CL: I also agree that Wendell Pierce was mostly repeating himself.  But Jamie Hector–his work, and the director’s use of him, was sly in how it upended the expectations of people who knew him mostly from The Wire.  And that little girl, Jamara Griffin–she was unbelievable!

Jamara Griffin (left), and Anthony Mackie (right).

PSJ: I have never seen The Wire, so have no idea of how similar or different Jaime Hector’s work is. But all of the actors–the children, the old white guy, the crazy brother, the elder, even the ladies at the barbeque–did a great job. No one seemed out of place–too pretty, too funky, too 21st-century.

I do know that Anthony Mackie and Kerry Washington actually had real chemistry.  They looked like people who would end up in a serious clench.  I also enjoyed watching Mackie.  He reminded me of the young Montgomery Clift–his sense of his body and how he carried himself, both confident and just a bit uncertain. It’s not something seen in Black actors–either folks are swaggering all over the place or so beat down you wonder WTF was the filmmaker thinking.  But not here. Mackie’s Marcus is on the cusp of change. He’s got baggage, but he’s ready to move on; move out.  I loved that the film ends with Marcus saying “I want more.”

Anthony Mackie and Kerry Washington in NIGHT CATCHES US, a Magnolia Pictures release. Photo courtesy of Magnolia Pictures.

Washington’s Patricia is very complex.  The combination of anguish, anger, guilt and grit–she really does those sisters proud.  I went to see the film with Charlotte Carter, the brilliant poet and detective story writer–she has two detective series, and the second one is set in Chicago. The protagonist is a Black girl who is involved with radical causes, etc. Afterwards, we started talking about what people did back in the day. And I told her I met these women who were starting a business and had dinner with them. They started talking and I heard tales of getting folks out of the country, etc.  And it hit me who actually did MOST of the work for the Panthers–it was these women.  So Patricia’s story about the revenge attack and its consequences made sense, and the child actress who played her daughter took all of that in and knew that her mother had done what she done so that she could live.  Otherwise she would have lashed out at Marcus.  SMART writing; that emotional intelligence.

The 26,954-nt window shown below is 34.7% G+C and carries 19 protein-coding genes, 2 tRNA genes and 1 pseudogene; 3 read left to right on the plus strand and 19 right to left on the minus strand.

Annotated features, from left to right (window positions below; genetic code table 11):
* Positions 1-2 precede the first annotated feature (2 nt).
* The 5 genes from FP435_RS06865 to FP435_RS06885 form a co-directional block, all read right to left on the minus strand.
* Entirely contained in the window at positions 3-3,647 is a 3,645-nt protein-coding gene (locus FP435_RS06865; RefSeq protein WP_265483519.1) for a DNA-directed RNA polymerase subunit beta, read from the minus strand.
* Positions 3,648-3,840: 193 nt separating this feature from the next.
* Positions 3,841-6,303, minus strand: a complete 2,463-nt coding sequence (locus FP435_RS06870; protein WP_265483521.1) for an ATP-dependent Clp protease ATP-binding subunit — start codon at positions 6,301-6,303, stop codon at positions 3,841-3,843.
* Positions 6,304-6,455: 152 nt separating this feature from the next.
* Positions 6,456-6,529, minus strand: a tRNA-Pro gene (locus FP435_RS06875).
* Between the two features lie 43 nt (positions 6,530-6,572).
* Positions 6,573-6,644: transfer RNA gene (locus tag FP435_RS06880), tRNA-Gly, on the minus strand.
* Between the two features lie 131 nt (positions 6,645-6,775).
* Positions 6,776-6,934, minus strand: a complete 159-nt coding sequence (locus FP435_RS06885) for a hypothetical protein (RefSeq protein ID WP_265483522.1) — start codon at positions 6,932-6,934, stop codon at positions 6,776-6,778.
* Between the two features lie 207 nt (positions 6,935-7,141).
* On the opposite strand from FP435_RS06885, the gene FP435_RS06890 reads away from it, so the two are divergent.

CL: There are so many ways in which–forgive me–this did feel a lot like a movie only a woman was likely to make.

PSJ: There were several things in the filmmaking that I understood quickly. One is that she really looked at how Spike Lee via Martin Scorsese composed Do the Right Thing–the exterior shots are as precise as the interiors. The female difference is the way in which the women look at the men, not only Patricia at Marcus and the “brothers,” but also her older suitor.  Patricia’s guile is transparent but understandable.  And the bathroom scene where both mother and daughter check Marcus out–will he stay or will he go?  I really can’t think of a Black male director taking the time to have that gaze.

Also, after sitting through Tyler Perry’s mediocre melodramatic version of Ntozake Shange’s For Colored Girls, where the only good Black woman was a suffering or up from suffering woman (at least she was not a dead woman), it was a pleasure to see Washington play a Black woman as complex as Patricia is. She’s a heroine and a traitor. A mother and an accessory to her husband’s murder. She protects people who put her and her daughter in jeopardy and she is still grieving. Now that is some serious complexity.

Night Catches Us is about the pivot. Do you go forward (Jimmy Carter’s paean to the future in his inaugural address) or remain in place?  Marcus has no family; Patricia has too much.  Fascinating.